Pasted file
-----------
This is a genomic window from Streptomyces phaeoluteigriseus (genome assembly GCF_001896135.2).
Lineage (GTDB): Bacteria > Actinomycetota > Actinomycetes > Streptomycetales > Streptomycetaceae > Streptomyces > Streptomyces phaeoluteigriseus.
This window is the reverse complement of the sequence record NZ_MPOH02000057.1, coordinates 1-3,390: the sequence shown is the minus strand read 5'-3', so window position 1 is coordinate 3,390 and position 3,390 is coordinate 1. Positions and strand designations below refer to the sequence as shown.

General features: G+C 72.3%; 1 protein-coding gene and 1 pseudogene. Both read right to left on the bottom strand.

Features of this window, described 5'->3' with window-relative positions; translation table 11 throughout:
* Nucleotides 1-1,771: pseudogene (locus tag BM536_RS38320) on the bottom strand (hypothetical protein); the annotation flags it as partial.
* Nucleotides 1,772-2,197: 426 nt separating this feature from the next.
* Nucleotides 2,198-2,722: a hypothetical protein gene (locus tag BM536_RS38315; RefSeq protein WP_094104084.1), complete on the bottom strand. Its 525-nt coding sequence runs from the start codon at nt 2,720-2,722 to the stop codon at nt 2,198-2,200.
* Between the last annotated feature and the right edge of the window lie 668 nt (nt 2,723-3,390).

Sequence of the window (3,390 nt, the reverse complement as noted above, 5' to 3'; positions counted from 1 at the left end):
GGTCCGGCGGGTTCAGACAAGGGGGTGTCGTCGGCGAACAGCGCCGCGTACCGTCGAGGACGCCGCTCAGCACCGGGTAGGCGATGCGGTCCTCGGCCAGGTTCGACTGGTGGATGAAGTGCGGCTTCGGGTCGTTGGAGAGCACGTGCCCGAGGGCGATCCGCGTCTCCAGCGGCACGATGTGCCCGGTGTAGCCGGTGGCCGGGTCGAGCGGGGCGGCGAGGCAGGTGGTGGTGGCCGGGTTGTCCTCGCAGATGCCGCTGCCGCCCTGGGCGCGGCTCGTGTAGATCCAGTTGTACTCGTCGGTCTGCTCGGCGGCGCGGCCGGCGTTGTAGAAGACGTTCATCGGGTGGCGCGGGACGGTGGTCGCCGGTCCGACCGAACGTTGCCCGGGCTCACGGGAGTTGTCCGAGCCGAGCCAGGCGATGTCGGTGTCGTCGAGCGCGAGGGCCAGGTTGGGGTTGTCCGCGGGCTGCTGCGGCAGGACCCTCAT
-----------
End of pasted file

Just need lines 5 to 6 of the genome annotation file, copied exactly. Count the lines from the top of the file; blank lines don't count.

Features of this window, described 5'->3' with window-relative positions; translation table 11 throughout:
* Nucleotides 1-1,771: pseudogene (locus tag BM536_RS38320) on the bottom strand (hypothetical protein); the annotation flags it as partial.